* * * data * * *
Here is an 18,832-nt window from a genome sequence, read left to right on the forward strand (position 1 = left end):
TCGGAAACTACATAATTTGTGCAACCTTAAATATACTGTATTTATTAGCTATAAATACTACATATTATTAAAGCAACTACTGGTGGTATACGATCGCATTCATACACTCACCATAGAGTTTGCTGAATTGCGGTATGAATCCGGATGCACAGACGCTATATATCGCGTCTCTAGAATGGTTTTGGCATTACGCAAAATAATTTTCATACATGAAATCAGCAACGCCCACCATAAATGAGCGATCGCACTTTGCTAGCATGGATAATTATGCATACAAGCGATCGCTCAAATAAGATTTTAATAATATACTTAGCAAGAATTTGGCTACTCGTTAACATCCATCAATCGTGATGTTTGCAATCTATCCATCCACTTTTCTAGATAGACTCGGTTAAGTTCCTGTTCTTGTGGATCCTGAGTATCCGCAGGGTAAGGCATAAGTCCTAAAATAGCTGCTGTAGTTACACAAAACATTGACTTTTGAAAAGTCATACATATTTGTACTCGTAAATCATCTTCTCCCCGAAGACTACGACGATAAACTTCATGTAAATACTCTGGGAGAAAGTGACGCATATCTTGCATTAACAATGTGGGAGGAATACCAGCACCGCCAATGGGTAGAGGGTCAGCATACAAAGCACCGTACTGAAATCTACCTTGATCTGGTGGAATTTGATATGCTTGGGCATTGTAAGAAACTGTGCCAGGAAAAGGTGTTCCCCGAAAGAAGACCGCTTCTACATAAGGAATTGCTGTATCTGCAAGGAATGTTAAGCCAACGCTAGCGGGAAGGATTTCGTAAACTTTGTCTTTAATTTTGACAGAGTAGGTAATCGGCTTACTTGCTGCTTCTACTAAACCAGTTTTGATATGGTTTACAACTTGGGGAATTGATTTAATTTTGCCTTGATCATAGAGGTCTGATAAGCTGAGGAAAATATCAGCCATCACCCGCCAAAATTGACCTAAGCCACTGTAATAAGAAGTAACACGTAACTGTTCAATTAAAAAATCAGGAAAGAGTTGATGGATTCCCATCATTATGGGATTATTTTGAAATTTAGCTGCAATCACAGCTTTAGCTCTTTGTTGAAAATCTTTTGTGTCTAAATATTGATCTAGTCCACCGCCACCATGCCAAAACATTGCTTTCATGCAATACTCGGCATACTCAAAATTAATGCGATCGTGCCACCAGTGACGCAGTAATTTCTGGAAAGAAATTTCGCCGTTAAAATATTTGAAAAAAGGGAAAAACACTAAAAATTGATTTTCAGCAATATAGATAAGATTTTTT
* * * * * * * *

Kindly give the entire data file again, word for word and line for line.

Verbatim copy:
Here is an 18,832-nt window from a genome sequence, read left to right on the forward strand (position 1 = left end):
TCGGAAACTACATAATTTGTGCAACCTTAAATATACTGTATTTATTAGCTATAAATACTACATATTATTAAAGCAACTACTGGTGGTATACGATCGCATTCATACACTCACCATAGAGTTTGCTGAATTGCGGTATGAATCCGGATGCACAGACGCTATATATCGCGTCTCTAGAATGGTTTTGGCATTACGCAAAATAATTTTCATACATGAAATCAGCAACGCCCACCATAAATGAGCGATCGCACTTTGCTAGCATGGATAATTATGCATACAAGCGATCGCTCAAATAAGATTTTAATAATATACTTAGCAAGAATTTGGCTACTCGTTAACATCCATCAATCGTGATGTTTGCAATCTATCCATCCACTTTTCTAGATAGACTCGGTTAAGTTCCTGTTCTTGTGGATCCTGAGTATCCGCAGGGTAAGGCATAAGTCCTAAAATAGCTGCTGTAGTTACACAAAACATTGACTTTTGAAAAGTCATACATATTTGTACTCGTAAATCATCTTCTCCCCGAAGACTACGACGATAAACTTCATGTAAATACTCTGGGAGAAAGTGACGCATATCTTGCATTAACAATGTGGGAGGAATACCAGCACCGCCAATGGGTAGAGGGTCAGCATACAAAGCACCGTACTGAAATCTACCTTGATCTGGTGGAATTTGATATGCTTGGGCATTGTAAGAAACTGTGCCAGGAAAAGGTGTTCCCCGAAAGAAGACCGCTTCTACATAAGGAATTGCTGTATCTGCAAGGAATGTTAAGCCAACGCTAGCGGGAAGGATTTCGTAAACTTTGTCTTTAATTTTGACAGAGTAGGTAATCGGCTTACTTGCTGCTTCTACTAAACCAGTTTTGATATGGTTTACAACTTGGGGAATTGATTTAATTTTGCCTTGATCATAGAGGTCTGATAAGCTGAGGAAAATATCAGCCATCACCCGCCAAAATTGACCTAAGCCACTGTAATAAGAAGTAACACGTAACTGTTCAATTAAAAAATCAGGAAAGAGTTGATGGATTCCCATCATTATGGGATTATTTTGAAATTTAGCTGCAATCACAGCTTTAGCTCTTTGTTGAAAATCTTTTGTGTCTAAATATTGATCTAGTCCACCGCCACCATGCCAAAACATTGCTTTCATGCAATACTCGGCATACTCAAAATTAATGCGATCGTGCCACCAGTGACGCAGTAATTTCTGGAAAGAAATTTCGCCGTTAAAATATTTGAAAAAAGGGAAAAACACTAAAAATTGATTTTCAGCAATATAGATAAGATTTTTT